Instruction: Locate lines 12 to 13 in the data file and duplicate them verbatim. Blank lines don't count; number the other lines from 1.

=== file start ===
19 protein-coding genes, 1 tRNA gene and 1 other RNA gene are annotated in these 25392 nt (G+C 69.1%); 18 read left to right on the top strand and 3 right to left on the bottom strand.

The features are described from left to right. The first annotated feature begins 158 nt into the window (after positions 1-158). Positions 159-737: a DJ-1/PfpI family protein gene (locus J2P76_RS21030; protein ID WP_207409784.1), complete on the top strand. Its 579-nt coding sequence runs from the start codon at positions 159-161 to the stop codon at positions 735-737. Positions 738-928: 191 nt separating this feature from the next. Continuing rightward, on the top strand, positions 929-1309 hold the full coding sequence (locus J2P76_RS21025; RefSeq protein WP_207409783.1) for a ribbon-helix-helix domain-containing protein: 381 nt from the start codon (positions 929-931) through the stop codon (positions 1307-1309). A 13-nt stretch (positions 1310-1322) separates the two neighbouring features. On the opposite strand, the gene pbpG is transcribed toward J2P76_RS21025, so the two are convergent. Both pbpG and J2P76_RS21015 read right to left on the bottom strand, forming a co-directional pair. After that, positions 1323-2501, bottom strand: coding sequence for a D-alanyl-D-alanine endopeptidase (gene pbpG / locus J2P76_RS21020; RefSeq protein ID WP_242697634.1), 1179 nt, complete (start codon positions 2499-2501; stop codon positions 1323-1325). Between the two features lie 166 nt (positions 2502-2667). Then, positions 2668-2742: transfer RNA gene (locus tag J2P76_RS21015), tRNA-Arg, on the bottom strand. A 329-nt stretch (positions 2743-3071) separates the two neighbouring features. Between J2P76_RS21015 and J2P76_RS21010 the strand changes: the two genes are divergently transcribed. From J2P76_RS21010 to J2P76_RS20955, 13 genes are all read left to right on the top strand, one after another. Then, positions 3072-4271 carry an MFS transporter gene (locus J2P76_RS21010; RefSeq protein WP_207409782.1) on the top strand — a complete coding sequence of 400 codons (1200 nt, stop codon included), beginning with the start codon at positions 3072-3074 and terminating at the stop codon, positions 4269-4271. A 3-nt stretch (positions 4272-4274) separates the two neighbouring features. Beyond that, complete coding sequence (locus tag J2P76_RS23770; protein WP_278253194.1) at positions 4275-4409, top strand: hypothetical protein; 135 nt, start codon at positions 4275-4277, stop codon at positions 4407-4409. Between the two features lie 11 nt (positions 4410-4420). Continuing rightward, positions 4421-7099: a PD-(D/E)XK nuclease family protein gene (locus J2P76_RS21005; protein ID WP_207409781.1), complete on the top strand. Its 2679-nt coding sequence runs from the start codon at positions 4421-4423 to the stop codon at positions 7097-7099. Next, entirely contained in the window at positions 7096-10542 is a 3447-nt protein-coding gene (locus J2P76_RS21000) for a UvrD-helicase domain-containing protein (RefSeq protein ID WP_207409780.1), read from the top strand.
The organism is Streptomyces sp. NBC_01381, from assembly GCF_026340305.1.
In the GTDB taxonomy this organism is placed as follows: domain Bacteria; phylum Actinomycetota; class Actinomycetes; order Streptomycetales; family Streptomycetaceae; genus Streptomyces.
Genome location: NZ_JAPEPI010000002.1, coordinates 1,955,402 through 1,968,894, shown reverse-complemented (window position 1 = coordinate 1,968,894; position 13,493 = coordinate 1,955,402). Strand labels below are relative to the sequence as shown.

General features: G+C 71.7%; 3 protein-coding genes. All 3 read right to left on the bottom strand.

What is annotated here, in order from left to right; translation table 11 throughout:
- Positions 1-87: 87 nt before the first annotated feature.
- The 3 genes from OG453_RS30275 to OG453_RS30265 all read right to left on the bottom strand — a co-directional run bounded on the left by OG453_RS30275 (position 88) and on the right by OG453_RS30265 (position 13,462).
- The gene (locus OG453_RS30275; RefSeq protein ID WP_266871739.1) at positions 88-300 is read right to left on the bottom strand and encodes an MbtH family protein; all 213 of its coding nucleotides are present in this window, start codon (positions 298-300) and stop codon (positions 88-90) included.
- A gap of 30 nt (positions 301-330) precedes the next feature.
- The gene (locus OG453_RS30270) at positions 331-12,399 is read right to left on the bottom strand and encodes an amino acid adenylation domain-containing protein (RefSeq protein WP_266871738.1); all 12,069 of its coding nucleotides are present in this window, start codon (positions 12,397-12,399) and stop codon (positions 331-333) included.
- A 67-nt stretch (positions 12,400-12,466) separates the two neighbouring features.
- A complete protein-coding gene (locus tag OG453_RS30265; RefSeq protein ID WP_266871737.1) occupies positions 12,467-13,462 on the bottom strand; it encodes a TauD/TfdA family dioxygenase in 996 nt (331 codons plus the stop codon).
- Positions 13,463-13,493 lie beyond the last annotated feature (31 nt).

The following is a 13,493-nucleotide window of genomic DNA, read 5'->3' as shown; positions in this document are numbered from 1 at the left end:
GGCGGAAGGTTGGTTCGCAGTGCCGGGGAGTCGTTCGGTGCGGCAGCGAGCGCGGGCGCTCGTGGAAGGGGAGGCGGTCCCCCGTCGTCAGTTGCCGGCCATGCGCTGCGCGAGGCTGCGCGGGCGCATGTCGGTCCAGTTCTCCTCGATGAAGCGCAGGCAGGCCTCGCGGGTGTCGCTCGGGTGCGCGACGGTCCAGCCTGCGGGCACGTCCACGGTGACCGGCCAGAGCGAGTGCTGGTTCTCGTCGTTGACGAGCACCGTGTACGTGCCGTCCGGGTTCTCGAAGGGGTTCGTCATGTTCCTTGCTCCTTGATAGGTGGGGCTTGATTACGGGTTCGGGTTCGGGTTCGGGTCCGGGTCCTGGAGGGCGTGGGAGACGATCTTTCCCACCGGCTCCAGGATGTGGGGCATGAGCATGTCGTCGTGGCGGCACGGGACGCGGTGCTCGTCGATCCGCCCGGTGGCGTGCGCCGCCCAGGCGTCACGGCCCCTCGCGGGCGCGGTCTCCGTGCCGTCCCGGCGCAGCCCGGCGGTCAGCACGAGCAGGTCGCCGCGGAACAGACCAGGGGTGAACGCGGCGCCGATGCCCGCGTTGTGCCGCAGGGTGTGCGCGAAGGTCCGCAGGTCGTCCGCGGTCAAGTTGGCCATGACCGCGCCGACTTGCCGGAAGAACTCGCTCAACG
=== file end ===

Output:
- The gene (locus OG453_RS30270) at positions 331-12,399 is read right to left on the bottom strand and encodes an amino acid adenylation domain-containing protein (RefSeq protein WP_266871738.1); all 12,069 of its coding nucleotides are present in this window, start codon (positions 12,397-12,399) and stop codon (positions 331-333) included.
- A 67-nt stretch (positions 12,400-12,466) separates the two neighbouring features.